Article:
Dr Tuire Karaharju-huisman
Allied Health and Exercise Therapy are Vital to Maximise the Health Outcomes for All.
Wednesday 12 October 2022
2:00pm – 2:30pm
Dr Tuire Karaharju-Huisman graduated as a physiotherapist in Finland. After two years of clinical work in private practice she pursued her research ambition at Karolinska University Hospital, Sweden, investigating walking and balance in children with neurological defects. Moving to Melbourne refocused her research interest to falls prevention in older people, with her doctoral dissertation investigating slipping risk during level walking. After 11 years as an academic lecturer of biomechanics, rehabilitation, and exercise physiology, Tuire joined HUR Australia in 2015. With her clinical, academic and research experience, she brings expertise in the design and implementation of best practice exercise solutions in rehabilitation and active ageing. Tuire has an active role in HUR education and is the producer of HUR Australia Newsletters. Tuire initiated HUR Australia Webinars that have reached a worldwide audience over 20 countries, collaborating with world leading researchers. on best practice for health and wellness for older people.
Research in health and ageing has shown strong evidence on the importance of exercise in slowing down ageing and keeping up quality of life. The benefits of inclusion of exercise at older age are clear; From prevention of falls and improvements in cognitive function to management of chronic diseases as well as increased longevity, exercise is a key aspect in improving health and wellness.
Four factors determine the individual’s health, and risk of disease: nutrition, lifestyle, environment, and genetics. If any of these is compromised, health is at risk and medical care could be required. Out of these elements, nutrition and lifestyle are modifiable factors that have a direct link between the choices and actions taken, the nutrition and activity level, and the health outcomes.
In the human body, proteins are the main structural components of cells and are responsible for many physiological tasks with the primary function of building and repairing cells. Almost half of the protein reserves in the body is stored in the skeletal muscle, the largest organ in the body accounting for around 40-45% of body mass, also being critical for both movement and metabolic functions. The average person can lose around 30-40% of their muscle mass between 20 and 80 years of age. This loss in muscle has been linked to almost all common chronic diseases and is also associated with e.g. an increased risk of falls, osteoporosis, fractures, cognitive impairment. frailty and loss in independence. It is therefore vital that strategies are implemented early to prevent muscle loss.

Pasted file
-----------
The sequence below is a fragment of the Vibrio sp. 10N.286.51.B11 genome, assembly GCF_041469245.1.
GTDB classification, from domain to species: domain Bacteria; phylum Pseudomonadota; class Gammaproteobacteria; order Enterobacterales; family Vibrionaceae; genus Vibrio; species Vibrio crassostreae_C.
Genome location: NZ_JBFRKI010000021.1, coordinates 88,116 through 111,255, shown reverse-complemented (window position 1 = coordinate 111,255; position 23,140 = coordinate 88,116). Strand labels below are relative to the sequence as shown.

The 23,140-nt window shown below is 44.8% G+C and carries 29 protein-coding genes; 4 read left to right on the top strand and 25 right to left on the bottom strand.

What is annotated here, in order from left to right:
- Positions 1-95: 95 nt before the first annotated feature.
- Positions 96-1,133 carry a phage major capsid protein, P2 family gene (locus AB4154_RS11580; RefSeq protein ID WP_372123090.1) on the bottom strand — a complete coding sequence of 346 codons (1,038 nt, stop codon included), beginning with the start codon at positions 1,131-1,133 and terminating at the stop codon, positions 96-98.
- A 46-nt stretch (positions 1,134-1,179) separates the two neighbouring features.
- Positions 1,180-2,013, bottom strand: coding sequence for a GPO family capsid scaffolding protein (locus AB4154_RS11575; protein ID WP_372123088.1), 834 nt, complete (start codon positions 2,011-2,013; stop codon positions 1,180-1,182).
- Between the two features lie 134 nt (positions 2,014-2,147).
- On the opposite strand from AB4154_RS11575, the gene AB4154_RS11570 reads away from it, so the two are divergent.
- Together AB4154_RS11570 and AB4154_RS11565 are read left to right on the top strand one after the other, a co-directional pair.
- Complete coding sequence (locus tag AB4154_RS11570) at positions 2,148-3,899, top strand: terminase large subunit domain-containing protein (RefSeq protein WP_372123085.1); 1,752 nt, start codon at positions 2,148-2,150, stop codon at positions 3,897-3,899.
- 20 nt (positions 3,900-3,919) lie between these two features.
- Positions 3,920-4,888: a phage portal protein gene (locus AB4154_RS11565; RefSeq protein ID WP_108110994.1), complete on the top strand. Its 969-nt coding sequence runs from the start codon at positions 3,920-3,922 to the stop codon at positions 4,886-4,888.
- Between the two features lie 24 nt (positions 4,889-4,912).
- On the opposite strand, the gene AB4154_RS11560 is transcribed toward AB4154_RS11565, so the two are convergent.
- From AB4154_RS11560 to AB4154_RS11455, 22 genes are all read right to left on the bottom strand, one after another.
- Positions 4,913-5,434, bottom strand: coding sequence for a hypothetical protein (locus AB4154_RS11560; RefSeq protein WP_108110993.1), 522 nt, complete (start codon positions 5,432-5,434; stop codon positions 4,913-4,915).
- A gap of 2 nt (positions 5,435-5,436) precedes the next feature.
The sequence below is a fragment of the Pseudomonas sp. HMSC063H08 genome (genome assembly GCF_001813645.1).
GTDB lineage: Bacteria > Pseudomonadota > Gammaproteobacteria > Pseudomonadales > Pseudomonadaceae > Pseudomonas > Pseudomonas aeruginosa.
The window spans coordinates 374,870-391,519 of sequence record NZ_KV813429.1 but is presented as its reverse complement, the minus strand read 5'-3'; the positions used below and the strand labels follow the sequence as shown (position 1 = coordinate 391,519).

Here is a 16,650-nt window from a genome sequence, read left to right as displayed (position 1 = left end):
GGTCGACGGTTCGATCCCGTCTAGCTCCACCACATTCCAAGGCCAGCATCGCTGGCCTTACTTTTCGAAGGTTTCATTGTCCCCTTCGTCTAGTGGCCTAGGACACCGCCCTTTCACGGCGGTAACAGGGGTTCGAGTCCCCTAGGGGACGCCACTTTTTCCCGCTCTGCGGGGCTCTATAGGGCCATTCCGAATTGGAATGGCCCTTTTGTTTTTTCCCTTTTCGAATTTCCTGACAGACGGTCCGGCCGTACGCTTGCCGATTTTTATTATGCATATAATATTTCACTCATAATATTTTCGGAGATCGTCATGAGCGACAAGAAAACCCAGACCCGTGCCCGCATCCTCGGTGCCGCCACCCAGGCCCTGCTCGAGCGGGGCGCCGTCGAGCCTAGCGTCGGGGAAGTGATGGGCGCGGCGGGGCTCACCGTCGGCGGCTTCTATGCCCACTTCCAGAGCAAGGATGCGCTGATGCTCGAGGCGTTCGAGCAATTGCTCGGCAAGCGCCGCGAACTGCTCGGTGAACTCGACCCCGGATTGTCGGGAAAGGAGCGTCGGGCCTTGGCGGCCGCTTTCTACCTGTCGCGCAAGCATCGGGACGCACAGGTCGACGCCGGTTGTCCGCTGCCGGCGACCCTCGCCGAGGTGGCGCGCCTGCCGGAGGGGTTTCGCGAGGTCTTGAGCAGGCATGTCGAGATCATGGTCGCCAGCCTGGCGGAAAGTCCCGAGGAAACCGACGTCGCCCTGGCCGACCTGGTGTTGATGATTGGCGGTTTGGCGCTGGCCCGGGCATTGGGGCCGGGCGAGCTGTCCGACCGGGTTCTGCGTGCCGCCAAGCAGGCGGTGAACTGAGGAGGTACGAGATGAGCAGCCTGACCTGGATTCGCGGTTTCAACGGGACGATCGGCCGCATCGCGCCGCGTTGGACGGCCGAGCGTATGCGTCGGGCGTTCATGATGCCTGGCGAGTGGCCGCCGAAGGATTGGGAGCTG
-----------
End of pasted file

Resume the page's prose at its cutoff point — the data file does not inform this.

It is the combination of strength training and protein intake that is needed to stay healthy – protein is used to build muscles that then become protein reserves – the “banks” that can be accessed when called for to fight diseases and rebuild cells. Understanding that muscles could act as an immune organ by producing acute phase protective proteins, regular strength training might be a crucial preventive action to fight illness.
Past research has provided evidence for successful training protocols for both residential and community health practices. With an appropriate exercise plan, better health and functional outcomes can be gained also leading to cost savings in care. It is vital that measures are taken to include sufficient allied health and exercise services in community and residential health and care facilities to maximise the best health outcomes and quality of life to all.
Allied health and exercise therapy are essential for healthy ageing.